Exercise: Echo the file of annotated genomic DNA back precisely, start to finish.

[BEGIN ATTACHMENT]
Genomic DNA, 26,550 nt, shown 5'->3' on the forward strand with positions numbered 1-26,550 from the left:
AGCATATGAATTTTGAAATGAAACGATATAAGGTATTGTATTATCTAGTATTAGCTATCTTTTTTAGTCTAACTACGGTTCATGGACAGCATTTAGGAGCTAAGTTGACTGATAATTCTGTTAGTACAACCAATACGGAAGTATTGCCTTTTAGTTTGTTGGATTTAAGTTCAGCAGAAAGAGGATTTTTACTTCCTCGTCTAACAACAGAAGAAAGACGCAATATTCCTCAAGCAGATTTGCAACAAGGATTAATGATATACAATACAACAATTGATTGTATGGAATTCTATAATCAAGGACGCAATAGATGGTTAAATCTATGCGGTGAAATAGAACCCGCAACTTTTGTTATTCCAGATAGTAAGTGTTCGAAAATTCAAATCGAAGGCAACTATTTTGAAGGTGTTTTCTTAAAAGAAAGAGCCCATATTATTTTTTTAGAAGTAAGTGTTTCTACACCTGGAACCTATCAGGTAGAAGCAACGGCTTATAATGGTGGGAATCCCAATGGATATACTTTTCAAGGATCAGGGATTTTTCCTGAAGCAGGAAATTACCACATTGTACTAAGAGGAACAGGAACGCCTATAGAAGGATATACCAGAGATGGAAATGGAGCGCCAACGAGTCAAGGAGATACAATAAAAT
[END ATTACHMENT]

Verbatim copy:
Genomic DNA, 26,550 nt, shown 5'->3' on the forward strand with positions numbered 1-26,550 from the left:
AGCATATGAATTTTGAAATGAAACGATATAAGGTATTGTATTATCTAGTATTAGCTATCTTTTTTAGTCTAACTACGGTTCATGGACAGCATTTAGGAGCTAAGTTGACTGATAATTCTGTTAGTACAACCAATACGGAAGTATTGCCTTTTAGTTTGTTGGATTTAAGTTCAGCAGAAAGAGGATTTTTACTTCCTCGTCTAACAACAGAAGAAAGACGCAATATTCCTCAAGCAGATTTGCAACAAGGATTAATGATATACAATACAACAATTGATTGTATGGAATTCTATAATCAAGGACGCAATAGATGGTTAAATCTATGCGGTGAAATAGAACCCGCAACTTTTGTTATTCCAGATAGTAAGTGTTCGAAAATTCAAATCGAAGGCAACTATTTTGAAGGTGTTTTCTTAAAAGAAAGAGCCCATATTATTTTTTTAGAAGTAAGTGTTTCTACACCTGGAACCTATCAGGTAGAAGCAACGGCTTATAATGGTGGGAATCCCAATGGATATACTTTTCAAGGATCAGGGATTTTTCCTGAAGCAGGAAATTACCACATTGTACTAAGAGGAACAGGAACGCCTATAGAAGGATATACCAGAGATGGAAATGGAGCGCCAACGAGTCAAGGAGATACAATAAAAT